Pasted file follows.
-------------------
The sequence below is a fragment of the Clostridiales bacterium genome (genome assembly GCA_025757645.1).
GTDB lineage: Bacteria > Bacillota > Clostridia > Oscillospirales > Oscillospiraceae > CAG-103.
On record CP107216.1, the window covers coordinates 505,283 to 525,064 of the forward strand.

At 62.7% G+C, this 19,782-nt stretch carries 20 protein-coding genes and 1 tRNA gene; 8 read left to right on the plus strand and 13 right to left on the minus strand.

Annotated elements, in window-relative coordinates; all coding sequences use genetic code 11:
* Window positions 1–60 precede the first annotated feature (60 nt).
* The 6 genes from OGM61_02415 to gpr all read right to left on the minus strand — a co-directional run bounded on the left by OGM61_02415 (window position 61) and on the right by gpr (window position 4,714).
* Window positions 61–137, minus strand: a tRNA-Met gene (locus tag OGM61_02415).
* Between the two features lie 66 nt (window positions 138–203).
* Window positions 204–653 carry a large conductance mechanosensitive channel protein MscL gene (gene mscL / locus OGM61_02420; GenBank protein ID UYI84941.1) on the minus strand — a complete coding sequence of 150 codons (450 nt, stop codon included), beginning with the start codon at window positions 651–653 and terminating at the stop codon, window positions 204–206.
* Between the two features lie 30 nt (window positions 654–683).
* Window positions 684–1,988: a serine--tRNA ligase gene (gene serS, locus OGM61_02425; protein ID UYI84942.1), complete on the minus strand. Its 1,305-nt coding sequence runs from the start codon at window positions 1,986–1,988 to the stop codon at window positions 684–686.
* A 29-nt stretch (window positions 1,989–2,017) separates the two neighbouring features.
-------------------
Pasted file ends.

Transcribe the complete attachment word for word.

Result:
The sequence below is a fragment of the Clostridiales bacterium genome (genome assembly GCA_025757645.1).
GTDB lineage: Bacteria > Bacillota > Clostridia > Oscillospirales > Oscillospiraceae > CAG-103.
On record CP107216.1, the window covers coordinates 505,283 to 525,064 of the forward strand.

At 62.7% G+C, this 19,782-nt stretch carries 20 protein-coding genes and 1 tRNA gene; 8 read left to right on the plus strand and 13 right to left on the minus strand.

Annotated elements, in window-relative coordinates; all coding sequences use genetic code 11:
* Window positions 1–60 precede the first annotated feature (60 nt).
* The 6 genes from OGM61_02415 to gpr all read right to left on the minus strand — a co-directional run bounded on the left by OGM61_02415 (window position 61) and on the right by gpr (window position 4,714).
* Window positions 61–137, minus strand: a tRNA-Met gene (locus tag OGM61_02415).
* Between the two features lie 66 nt (window positions 138–203).
* Window positions 204–653 carry a large conductance mechanosensitive channel protein MscL gene (gene mscL / locus OGM61_02420; GenBank protein ID UYI84941.1) on the minus strand — a complete coding sequence of 150 codons (450 nt, stop codon included), beginning with the start codon at window positions 651–653 and terminating at the stop codon, window positions 204–206.
* Between the two features lie 30 nt (window positions 654–683).
* Window positions 684–1,988: a serine--tRNA ligase gene (gene serS, locus OGM61_02425; protein ID UYI84942.1), complete on the minus strand. Its 1,305-nt coding sequence runs from the start codon at window positions 1,986–1,988 to the stop codon at window positions 684–686.
* A 29-nt stretch (window positions 1,989–2,017) separates the two neighbouring features.